Golden-leaved Sage Phlomis chrysophylla

👤 Non-toxic to humans
🐾 Non-toxic to pets
🌸 Blooming
🍪 Not edible
‍🌱 Easy-care
golden-leaved Jerusalem sage


Phlomis chrysophylla, commonly known as Golden-leaved Phlomis, is a distinctive plant recognized for its striking foliage and flowers. This evergreen shrub features heart-shaped leaves that are notable for their yellow or golden color, which brings a bright splash of color to any garden. The leaves have a soft, velvety texture and can appear in a slightly contrasting sage or silver-green on the underside, adding to their visual appeal. When this plant is in bloom, it sports whorls of tubular flowers that are poised in tiered arrangements, one above the other along upright stems. The flowers come in a yellow shade that harmonizes with the golden hues of the leaves. These floral arrangements can be quite eye-catching, as the color contrast between the flowers and the foliage can make the blossoms stand out. The overall shape of Golden-leaved Phlomis is rounded, creating a bushy appearance that adds structure and volume to garden spaces. Its branches are sturdy and can create an almost architectural form with the right pruning. The stems carry a sense of verticality, yet bow gracefully under the weight of the leaves and flowers, providing an interesting visual dynamic to this plant's presence in the landscape.

Plant Info
Common Problems

About this plant

  • memoNames

    • Family


    • Synonyms

      Goldenleaf Jerusalem Sage, Golden-Leaved Phlomis.

    • Common names

      Phlomis chrysophylla.

  • skullToxicity

    • To humans

      Phlomis chrysophylla, commonly known as Jerusalem sage, is generally not recognized as a highly toxic plant to humans. However, as with many plants, individual sensitivity can vary, and some people may experience mild reactions if they ingest parts of the plant or come into contact with its sap. These reactions could include gastrointestinal discomfort, such as nausea or diarrhea, or dermatitis in case of skin contact. There is limited information on the severe toxicity of Jerusalem sage, so it is advisable to err on the side of caution and avoid ingesting any part of the plant.

    • To pets

      Jerusalem sage may not be extensively documented for its toxicity to pets, and it isn't typically listed among the most toxic plants. Nonetheless, as with humans, individual pets can have varying levels of sensitivity. If a pet, such as a dog or cat, ingests part of the plant, they might experience mild gastrointestinal upset, which could include symptoms like vomiting or diarrhea. As a precautionary measure, it's best to keep pets from consuming any part of Jerusalem sage, as the full extent of its toxicity to pets is not well established. If you suspect your pet has ingested this plant and observe any signs of distress, contact your veterinarian.

  • infoCharacteristics

    • Life cycle


    • Foliage type


    • Color of leaves


    • Flower color


    • Height

      3 feet (0.91 meters)

    • Spread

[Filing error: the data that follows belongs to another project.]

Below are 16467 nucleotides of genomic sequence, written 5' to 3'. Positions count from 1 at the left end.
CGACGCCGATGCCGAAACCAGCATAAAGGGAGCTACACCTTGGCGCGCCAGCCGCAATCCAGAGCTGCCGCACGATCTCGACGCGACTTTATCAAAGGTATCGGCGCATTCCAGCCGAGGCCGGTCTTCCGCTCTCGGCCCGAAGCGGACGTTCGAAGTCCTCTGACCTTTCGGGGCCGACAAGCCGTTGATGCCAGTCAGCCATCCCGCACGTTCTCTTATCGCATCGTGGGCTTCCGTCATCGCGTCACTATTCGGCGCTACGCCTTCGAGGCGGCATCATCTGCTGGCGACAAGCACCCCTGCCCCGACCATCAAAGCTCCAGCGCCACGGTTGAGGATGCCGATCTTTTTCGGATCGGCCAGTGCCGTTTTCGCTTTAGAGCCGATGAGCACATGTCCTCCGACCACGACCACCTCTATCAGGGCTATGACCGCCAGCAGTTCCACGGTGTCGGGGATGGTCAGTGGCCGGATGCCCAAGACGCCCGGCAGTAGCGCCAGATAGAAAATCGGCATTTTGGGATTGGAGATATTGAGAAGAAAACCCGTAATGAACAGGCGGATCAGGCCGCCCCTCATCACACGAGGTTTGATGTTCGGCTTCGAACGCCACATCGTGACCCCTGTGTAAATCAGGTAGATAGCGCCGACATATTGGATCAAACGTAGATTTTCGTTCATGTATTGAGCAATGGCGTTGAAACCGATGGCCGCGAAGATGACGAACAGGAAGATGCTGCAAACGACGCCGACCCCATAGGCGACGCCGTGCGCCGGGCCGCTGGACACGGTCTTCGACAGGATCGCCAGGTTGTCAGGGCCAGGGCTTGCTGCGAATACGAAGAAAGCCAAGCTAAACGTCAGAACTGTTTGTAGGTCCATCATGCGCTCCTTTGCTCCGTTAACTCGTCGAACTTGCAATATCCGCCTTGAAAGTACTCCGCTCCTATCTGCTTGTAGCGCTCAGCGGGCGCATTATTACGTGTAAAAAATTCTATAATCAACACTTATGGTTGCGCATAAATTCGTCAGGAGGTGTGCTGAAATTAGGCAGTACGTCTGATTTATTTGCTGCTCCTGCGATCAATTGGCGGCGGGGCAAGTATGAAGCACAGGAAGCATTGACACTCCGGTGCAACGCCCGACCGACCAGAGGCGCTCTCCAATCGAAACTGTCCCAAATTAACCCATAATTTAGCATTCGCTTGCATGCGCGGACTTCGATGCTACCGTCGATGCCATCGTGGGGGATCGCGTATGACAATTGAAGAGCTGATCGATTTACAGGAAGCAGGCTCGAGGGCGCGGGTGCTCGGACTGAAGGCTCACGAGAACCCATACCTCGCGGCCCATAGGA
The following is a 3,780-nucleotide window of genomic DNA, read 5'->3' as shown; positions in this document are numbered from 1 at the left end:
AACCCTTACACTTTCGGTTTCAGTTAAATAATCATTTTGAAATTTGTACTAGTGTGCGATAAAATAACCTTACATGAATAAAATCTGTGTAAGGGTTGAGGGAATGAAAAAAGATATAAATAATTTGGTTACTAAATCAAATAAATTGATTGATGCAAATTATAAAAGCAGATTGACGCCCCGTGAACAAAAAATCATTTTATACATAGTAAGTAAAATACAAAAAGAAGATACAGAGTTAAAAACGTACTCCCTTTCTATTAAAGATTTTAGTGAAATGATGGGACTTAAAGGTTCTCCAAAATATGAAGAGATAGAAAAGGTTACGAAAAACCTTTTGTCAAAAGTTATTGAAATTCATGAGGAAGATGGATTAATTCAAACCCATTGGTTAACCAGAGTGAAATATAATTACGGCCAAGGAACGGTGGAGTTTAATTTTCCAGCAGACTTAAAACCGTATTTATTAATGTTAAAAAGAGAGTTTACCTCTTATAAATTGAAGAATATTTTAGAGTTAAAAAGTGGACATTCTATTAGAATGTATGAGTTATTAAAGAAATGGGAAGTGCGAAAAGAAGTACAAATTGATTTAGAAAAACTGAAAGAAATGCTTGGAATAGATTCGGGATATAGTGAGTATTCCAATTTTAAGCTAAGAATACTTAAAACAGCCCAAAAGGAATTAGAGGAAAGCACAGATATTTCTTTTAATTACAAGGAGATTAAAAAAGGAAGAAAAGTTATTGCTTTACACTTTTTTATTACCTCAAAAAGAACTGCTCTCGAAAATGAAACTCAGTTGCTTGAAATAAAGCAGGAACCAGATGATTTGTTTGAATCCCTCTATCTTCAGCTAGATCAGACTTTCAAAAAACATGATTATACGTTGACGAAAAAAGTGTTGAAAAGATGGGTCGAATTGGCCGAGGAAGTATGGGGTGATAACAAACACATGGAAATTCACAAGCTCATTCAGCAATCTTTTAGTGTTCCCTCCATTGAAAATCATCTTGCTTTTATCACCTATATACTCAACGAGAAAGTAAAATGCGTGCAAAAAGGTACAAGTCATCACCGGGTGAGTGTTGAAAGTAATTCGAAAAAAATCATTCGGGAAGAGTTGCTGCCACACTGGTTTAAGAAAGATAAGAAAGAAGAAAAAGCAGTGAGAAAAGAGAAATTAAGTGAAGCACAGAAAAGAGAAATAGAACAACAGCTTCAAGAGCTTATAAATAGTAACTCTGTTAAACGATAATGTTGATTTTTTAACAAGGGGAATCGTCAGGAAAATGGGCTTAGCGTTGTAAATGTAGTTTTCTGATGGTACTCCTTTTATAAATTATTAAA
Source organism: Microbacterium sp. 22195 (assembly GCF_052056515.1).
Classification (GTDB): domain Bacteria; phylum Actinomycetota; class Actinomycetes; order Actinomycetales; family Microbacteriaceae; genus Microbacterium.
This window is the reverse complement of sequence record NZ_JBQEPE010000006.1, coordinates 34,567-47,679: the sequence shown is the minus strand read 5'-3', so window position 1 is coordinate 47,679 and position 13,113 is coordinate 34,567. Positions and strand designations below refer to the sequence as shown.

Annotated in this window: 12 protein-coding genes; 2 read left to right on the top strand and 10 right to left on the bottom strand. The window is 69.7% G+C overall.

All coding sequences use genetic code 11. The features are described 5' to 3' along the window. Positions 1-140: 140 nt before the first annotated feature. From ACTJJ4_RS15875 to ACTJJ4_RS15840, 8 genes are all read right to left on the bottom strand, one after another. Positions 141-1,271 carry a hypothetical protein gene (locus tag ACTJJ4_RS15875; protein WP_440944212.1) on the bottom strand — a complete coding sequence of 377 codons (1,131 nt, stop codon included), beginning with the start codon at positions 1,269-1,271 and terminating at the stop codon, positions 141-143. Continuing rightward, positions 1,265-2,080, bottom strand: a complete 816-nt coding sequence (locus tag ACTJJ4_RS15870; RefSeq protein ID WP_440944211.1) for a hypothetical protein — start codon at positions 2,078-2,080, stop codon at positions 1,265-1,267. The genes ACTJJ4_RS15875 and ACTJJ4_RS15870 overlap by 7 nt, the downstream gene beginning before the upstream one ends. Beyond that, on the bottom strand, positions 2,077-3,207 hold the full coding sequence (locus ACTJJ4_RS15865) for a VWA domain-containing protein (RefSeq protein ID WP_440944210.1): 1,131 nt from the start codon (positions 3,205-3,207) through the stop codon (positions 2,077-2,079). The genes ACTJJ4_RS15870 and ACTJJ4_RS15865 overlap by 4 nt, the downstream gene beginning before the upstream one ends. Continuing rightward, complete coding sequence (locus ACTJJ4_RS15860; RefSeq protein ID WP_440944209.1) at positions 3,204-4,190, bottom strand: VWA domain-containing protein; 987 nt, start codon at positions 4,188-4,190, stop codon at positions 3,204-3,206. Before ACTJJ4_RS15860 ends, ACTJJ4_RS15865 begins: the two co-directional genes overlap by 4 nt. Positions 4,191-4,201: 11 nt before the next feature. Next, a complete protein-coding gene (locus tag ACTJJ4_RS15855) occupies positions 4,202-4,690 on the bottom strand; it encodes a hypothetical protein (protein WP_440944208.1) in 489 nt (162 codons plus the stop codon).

3 feet (0.91 meters)

    • Plant type


    • Hardiness zones


    • Native area



  • money-bagGeneral Benefits

    • Landscape Ornamentation: Phlomis chrysophylla, commonly known as Golden Phlomis, adds visual interest to gardens with its striking silver-grey foliage and bright yellow flowers.
    • Drought Resistance: Golden Phlomis is highly adaptable to dry conditions, making it an excellent choice for water-wise gardening and xeriscaping.
    • Low Maintenance: This plant requires minimal care, making it suitable for gardeners seeking low-maintenance landscaping options.
    • Pollinator Attraction: Its flowers attract bees and other pollinators to the garden, which is beneficial for plant diversity and health.
    • Deer Resistant: The Golden Phlomis is known to be resistant to deer, which can be particularly advantageous in areas where deer predation is a problem for gardeners.
    • Erosion Control: With its sturdy root system, Phlomis chrysophylla can help stabilize soil and control erosion on slopes and banks.

  • medicalMedical Properties

    • This plant is not used for medical purposes.

  • windAir-purifying Qualities

    This plant is not specifically known for air purifying qualities.

  • leavesOther Uses

    • Phlomis chrysophylla, commonly referred to as Jerusalem Sage, is sometimes used in landscaping for its drought resistance and attraction to pollinators like bees and butterflies.
    • The plant's striking yellow flowers make it a popular choice for ornamental gardens, providing color and visual interest.
    • Jerusalem Sage is used in erosion control on slopes and banks due to its sturdy root system which helps stabilize the soil.
    • The fuzzy leaves of the plant can be used in crafting, particularly in dried flower arrangements, due to their unique texture and shape.
    • Some cultures use the stems of Jerusalem Sage in basket weaving and creating natural decorative pieces.
    • The plant can be incorporated into wildlife gardens to provide shelter and food for birds and small mammals.
    • Jerusalem Sage has been used in the past as a natural fabric dye, giving fabrics a soft, greenish hue.
    • In educational gardens or botanical collections, Phlomis chrysophylla serves as a sample species for studying Mediterranean flora and its adaptations to dry climates.